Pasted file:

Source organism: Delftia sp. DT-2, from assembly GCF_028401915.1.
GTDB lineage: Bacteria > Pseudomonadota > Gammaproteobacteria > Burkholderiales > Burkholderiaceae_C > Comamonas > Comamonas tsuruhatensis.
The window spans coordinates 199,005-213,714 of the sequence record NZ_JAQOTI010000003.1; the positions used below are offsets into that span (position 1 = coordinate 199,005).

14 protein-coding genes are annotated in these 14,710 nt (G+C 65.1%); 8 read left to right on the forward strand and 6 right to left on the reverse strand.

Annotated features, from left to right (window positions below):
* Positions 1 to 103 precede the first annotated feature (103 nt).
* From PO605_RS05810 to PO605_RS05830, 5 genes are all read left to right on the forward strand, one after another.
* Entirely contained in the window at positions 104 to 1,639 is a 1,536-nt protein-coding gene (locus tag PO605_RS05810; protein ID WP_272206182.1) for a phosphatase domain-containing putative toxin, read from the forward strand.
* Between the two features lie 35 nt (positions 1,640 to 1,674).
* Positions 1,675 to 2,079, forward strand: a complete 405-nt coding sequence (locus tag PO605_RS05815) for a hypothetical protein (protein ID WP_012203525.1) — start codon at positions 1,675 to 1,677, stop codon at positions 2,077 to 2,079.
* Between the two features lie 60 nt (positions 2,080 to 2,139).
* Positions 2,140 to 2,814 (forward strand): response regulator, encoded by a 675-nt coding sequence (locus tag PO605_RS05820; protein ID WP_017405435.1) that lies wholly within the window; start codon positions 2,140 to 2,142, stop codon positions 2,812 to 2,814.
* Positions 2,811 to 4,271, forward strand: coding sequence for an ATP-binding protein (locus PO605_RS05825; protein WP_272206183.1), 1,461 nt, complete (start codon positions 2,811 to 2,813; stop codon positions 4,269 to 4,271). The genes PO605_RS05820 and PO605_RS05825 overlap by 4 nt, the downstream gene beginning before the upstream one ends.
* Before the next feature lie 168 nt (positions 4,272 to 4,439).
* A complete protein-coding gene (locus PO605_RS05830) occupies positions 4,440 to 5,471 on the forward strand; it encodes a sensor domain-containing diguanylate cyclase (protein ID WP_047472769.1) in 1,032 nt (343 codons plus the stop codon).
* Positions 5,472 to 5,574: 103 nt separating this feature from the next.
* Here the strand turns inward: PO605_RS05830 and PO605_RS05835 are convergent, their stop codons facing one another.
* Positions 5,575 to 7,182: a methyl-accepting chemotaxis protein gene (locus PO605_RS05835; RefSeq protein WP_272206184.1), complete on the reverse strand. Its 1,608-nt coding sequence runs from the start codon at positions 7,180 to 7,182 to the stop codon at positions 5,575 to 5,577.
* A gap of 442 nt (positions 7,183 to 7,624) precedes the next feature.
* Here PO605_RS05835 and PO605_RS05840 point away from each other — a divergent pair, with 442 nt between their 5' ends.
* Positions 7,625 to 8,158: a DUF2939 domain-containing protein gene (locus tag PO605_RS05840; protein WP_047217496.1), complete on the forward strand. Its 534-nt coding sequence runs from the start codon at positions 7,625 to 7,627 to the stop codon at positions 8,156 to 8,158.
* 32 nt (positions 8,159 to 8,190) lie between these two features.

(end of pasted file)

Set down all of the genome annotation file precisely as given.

Source organism: Delftia sp. DT-2, from assembly GCF_028401915.1.
GTDB lineage: Bacteria > Pseudomonadota > Gammaproteobacteria > Burkholderiales > Burkholderiaceae_C > Comamonas > Comamonas tsuruhatensis.
The window spans coordinates 199,005-213,714 of the sequence record NZ_JAQOTI010000003.1; the positions used below are offsets into that span (position 1 = coordinate 199,005).

14 protein-coding genes are annotated in these 14,710 nt (G+C 65.1%); 8 read left to right on the forward strand and 6 right to left on the reverse strand.

Annotated features, from left to right (window positions below):
* Positions 1 to 103 precede the first annotated feature (103 nt).
* From PO605_RS05810 to PO605_RS05830, 5 genes are all read left to right on the forward strand, one after another.
* Entirely contained in the window at positions 104 to 1,639 is a 1,536-nt protein-coding gene (locus tag PO605_RS05810; protein ID WP_272206182.1) for a phosphatase domain-containing putative toxin, read from the forward strand.
* Between the two features lie 35 nt (positions 1,640 to 1,674).
* Positions 1,675 to 2,079, forward strand: a complete 405-nt coding sequence (locus tag PO605_RS05815) for a hypothetical protein (protein ID WP_012203525.1) — start codon at positions 1,675 to 1,677, stop codon at positions 2,077 to 2,079.
* Between the two features lie 60 nt (positions 2,080 to 2,139).
* Positions 2,140 to 2,814 (forward strand): response regulator, encoded by a 675-nt coding sequence (locus tag PO605_RS05820; protein ID WP_017405435.1) that lies wholly within the window; start codon positions 2,140 to 2,142, stop codon positions 2,812 to 2,814.
* Positions 2,811 to 4,271, forward strand: coding sequence for an ATP-binding protein (locus PO605_RS05825; protein WP_272206183.1), 1,461 nt, complete (start codon positions 2,811 to 2,813; stop codon positions 4,269 to 4,271). The genes PO605_RS05820 and PO605_RS05825 overlap by 4 nt, the downstream gene beginning before the upstream one ends.
* Before the next feature lie 168 nt (positions 4,272 to 4,439).
* A complete protein-coding gene (locus PO605_RS05830) occupies positions 4,440 to 5,471 on the forward strand; it encodes a sensor domain-containing diguanylate cyclase (protein ID WP_047472769.1) in 1,032 nt (343 codons plus the stop codon).
* Positions 5,472 to 5,574: 103 nt separating this feature from the next.
* Here the strand turns inward: PO605_RS05830 and PO605_RS05835 are convergent, their stop codons facing one another.
* Positions 5,575 to 7,182: a methyl-accepting chemotaxis protein gene (locus PO605_RS05835; RefSeq protein WP_272206184.1), complete on the reverse strand. Its 1,608-nt coding sequence runs from the start codon at positions 7,180 to 7,182 to the stop codon at positions 5,575 to 5,577.
* A gap of 442 nt (positions 7,183 to 7,624) precedes the next feature.
* Here PO605_RS05835 and PO605_RS05840 point away from each other — a divergent pair, with 442 nt between their 5' ends.
* Positions 7,625 to 8,158: a DUF2939 domain-containing protein gene (locus tag PO605_RS05840; protein WP_047217496.1), complete on the forward strand. Its 534-nt coding sequence runs from the start codon at positions 7,625 to 7,627 to the stop codon at positions 8,156 to 8,158.
* 32 nt (positions 8,159 to 8,190) lie between these two features.